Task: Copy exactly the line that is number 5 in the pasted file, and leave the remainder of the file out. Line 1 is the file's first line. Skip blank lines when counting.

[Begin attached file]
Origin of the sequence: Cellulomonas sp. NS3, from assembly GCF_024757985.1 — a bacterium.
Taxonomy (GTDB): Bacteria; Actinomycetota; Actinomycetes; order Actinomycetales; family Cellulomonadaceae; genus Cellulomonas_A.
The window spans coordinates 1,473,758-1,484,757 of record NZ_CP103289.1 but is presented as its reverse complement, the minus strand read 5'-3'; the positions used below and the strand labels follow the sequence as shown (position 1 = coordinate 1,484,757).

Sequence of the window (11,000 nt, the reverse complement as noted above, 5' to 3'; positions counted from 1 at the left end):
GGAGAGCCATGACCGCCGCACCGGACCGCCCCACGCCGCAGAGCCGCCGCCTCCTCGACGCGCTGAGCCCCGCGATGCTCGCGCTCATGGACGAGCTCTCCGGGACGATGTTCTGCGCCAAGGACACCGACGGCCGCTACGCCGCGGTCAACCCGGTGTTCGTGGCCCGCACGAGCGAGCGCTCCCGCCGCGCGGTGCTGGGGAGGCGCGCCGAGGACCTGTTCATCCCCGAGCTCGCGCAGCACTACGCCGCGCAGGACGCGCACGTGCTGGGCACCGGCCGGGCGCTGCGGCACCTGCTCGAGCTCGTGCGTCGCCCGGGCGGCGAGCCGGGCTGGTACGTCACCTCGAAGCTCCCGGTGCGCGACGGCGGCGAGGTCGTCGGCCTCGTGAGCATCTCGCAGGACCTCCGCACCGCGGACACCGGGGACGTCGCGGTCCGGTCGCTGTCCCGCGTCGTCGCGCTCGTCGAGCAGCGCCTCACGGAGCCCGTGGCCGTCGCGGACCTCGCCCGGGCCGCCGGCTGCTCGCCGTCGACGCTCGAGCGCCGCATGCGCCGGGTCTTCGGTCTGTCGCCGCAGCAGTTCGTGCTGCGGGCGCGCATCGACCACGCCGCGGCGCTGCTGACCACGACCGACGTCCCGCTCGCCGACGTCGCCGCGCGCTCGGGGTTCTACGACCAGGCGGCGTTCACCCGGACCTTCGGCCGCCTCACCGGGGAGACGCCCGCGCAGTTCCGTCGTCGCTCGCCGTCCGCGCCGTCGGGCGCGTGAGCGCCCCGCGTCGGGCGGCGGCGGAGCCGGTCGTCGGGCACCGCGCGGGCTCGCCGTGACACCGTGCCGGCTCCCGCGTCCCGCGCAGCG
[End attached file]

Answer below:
GGAGAGCCATGACCGCCGCACCGGACCGCCCCACGCCGCAGAGCCGCCGCCTCCTCGACGCGCTGAGCCCCGCGATGCTCGCGCTCATGGACGAGCTCTCCGGGACGATGTTCTGCGCCAAGGACACCGACGGCCGCTACGCCGCGGTCAACCCGGTGTTCGTGGCCCGCACGAGCGAGCGCTCCCGCCGCGCGGTGCTGGGGAGGCGCGCCGAGGACCTGTTCATCCCCGAGCTCGCGCAGCACTACGCCGCGCAGGACGCGCACGTGCTGGGCACCGGCCGGGCGCTGCGGCACCTGCTCGAGCTCGTGCGTCGCCCGGGCGGCGAGCCGGGCTGGTACGTCACCTCGAAGCTCCCGGTGCGCGACGGCGGCGAGGTCGTCGGCCTCGTGAGCATCTCGCAGGACCTCCGCACCGCGGACACCGGGGACGTCGCGGTCCGGTCGCTGTCCCGCGTCGTCGCGCTCGTCGAGCAGCGCCTCACGGAGCCCGTGGCCGTCGCGGACCTCGCCCGGGCCGCCGGCTGCTCGCCGTCGACGCTCGAGCGCCGCATGCGCCGGGTCTTCGGTCTGTCGCCGCAGCAGTTCGTGCTGCGGGCGCGCATCGACCACGCCGCGGCGCTGCTGACCACGACCGACGTCCCGCTCGCCGACGTCGCCGCGCGCTCGGGGTTCTACGACCAGGCGGCGTTCACCCGGACCTTCGGCCGCCTCACCGGGGAGACGCCCGCGCAGTTCCGTCGTCGCTCGCCGTCCGCGCCGTCGGGCGCGTGAGCGCCCCGCGTCGGGCGGCGGCGGAGCCGGTCGTCGGGCACCGCGCGGGCTCGCCGTGACACCGTGCCGGCTCCCGCGTCCCGCGCAGCG